From Tuesday, November 2nd, through Thursday, November 4th, members of the Avonews participated in the Pennsylvania School Press Association’s regional journalism competition. PSPA’s mission is to promote excellence and responsibility in scholastic journalism through developing the journalism skills of all the students involved. This year’s participants from The Avonews were senior Niomi Ellis along with juniors Zoe Trexel, Laurel Purcell, Matthew Purcell, and Catrina Raich. DeRebus co-editor Hannah Palmer, who frequently contributes photos across Avonews platforms, also entered in the Yearbook Photography category.
The Avonews’ experience with PSPA’s competitions date back to 2014. Ryan Johnston and David Clark, two former AHS students and Avonews staff members, were the first to make their mark on the competition. Johnston, a senior and editor-in-chief at the time, and Clark, a junior year editorial cartoonist, ended up winning the Western Region and later the state championships for Editorial Writing and Editorial Cartooning during the one day competition on Penn State’s Main Campus. In his senior year, Clark won the region and competed for another state championship as well, closing out his high school career with a top 5 placement.
The Avonews has maintained its successful streak since 2016, having at least one staff member advance from the write-off round at Point Park in November by winning the Western region in a variety of categories. Pictured below with glasses is Ethan Woodfill (the older brother of Luke, a senior this year, and Tyler, a sophomore this year) who won the state championship for editorial writing in 2016, and later went on to be the editor-in-chief for Allegheny College’s newspaper.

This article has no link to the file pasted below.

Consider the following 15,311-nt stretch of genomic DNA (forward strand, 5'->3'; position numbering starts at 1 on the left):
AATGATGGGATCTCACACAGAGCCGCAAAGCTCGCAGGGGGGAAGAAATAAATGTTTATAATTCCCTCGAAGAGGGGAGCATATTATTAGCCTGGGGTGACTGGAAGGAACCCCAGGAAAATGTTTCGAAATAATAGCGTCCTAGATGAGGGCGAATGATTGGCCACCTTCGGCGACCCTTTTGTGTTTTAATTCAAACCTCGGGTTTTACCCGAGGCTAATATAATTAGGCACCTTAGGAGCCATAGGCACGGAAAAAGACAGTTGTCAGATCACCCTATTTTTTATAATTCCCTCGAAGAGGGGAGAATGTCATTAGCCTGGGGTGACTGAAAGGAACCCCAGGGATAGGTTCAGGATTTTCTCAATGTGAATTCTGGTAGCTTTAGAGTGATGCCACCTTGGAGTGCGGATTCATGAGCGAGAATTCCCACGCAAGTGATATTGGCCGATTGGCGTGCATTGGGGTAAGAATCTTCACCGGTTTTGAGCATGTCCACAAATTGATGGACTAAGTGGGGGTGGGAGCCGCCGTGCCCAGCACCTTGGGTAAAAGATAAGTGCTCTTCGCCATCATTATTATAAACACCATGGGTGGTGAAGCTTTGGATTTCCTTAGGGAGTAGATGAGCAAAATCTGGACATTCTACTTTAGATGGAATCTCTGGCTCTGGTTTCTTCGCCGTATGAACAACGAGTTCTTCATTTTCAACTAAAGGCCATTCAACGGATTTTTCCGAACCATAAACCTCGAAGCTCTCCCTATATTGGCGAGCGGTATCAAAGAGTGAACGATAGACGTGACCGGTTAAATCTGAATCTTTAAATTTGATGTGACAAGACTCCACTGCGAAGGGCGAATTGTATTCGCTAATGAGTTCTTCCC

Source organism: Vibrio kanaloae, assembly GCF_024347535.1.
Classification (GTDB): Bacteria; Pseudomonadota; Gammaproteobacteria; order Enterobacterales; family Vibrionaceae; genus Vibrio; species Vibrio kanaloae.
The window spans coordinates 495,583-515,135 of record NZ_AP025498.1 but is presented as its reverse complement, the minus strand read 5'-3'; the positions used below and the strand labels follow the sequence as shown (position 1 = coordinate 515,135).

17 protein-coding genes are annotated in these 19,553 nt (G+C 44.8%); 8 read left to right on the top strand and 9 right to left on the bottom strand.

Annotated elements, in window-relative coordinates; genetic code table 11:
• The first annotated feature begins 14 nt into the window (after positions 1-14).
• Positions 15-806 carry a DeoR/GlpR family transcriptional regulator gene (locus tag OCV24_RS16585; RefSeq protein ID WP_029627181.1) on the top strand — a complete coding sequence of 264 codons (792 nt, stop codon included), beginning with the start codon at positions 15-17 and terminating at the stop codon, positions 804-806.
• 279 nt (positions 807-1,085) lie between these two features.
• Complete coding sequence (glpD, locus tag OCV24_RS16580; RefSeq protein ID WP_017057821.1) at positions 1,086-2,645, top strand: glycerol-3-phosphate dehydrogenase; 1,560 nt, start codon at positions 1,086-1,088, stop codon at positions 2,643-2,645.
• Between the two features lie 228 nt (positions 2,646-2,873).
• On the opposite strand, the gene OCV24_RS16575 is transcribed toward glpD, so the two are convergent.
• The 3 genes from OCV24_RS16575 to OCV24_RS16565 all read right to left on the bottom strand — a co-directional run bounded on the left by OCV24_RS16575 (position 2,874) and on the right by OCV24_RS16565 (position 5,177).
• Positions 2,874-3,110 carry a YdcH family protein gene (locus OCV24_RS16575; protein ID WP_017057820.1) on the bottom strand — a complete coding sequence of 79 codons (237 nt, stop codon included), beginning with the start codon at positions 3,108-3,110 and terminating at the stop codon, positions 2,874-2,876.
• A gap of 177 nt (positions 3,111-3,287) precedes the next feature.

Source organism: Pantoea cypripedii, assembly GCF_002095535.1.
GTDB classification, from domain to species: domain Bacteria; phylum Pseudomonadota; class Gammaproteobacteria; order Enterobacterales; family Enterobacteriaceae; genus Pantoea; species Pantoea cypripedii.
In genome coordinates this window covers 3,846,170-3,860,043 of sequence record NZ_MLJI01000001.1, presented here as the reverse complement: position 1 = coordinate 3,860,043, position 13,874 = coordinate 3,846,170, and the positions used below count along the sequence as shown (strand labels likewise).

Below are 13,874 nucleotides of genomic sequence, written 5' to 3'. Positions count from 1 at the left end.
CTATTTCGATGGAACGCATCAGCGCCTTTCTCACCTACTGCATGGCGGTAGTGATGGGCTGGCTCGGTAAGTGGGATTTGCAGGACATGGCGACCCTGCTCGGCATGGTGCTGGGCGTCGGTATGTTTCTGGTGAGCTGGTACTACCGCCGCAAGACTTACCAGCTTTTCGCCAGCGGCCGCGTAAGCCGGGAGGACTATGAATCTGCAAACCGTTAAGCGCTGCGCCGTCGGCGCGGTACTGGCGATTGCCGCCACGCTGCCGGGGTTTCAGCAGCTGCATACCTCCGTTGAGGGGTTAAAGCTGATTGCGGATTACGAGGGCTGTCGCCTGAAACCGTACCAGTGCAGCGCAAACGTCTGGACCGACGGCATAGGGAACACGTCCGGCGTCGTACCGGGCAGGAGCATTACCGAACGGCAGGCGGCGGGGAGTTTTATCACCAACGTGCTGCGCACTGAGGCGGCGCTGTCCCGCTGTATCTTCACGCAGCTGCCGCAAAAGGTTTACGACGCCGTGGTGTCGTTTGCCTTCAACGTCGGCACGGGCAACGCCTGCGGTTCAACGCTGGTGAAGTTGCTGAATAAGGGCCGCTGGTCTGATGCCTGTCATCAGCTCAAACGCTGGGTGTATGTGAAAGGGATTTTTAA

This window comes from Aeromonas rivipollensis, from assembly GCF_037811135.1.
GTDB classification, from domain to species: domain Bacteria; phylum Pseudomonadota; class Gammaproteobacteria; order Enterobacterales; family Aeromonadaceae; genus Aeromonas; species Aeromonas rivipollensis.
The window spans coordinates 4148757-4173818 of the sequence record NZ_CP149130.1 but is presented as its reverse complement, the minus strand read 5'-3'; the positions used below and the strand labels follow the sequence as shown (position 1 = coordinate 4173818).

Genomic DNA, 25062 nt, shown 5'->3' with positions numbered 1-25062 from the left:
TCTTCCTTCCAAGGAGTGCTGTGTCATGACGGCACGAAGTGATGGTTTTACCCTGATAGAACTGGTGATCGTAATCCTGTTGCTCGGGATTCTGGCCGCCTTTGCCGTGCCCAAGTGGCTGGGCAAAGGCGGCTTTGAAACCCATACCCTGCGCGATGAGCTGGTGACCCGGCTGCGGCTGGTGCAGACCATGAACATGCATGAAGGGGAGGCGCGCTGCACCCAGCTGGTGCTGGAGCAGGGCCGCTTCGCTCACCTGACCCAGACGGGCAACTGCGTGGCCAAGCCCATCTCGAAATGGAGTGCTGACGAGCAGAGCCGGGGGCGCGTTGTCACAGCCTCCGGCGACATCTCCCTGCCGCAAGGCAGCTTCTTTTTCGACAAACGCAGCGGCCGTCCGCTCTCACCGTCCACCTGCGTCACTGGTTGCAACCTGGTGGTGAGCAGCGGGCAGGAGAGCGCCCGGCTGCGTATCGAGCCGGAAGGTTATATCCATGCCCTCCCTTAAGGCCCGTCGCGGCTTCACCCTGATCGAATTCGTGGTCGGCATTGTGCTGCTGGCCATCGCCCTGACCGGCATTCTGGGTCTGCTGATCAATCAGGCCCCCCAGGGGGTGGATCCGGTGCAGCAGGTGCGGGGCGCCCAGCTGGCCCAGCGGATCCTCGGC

This year’s staff members competed in Editorial Writing, Newspaper Feature, Yearbook Photography, and two new categories for Avonworth: Literary Magazine Poetry and Stand-Alone Artwork. To Journalism 1, Journalism 2, and AP English teacher, as well as Avonews club sponsor Mr. Tuffiash, the competition is both significant and enjoyable. “Winning the region includes a special moment where that e-mail invitation arrives and you [and the student] know you’re headed to the state competition at Penn State Main, which is a special day of meeting with the best student journalists and, for me especially, a chance to talk to other school advisors and ask questions.”
To prepare for this year’s events, students completed practice trials so they knew what to expect. They reused old, saved prompts from previous competitions, and were timed. They then had to hand in their work to be scored via a rubric to Mr. Tuffiash. “I had begun to prepare the day prior with completing a practice prompt, which had made it a lot easier when it came to completing the writing in the time frame,” said senior and Editor-in-Chief of the Avonews, Niomi Ellis.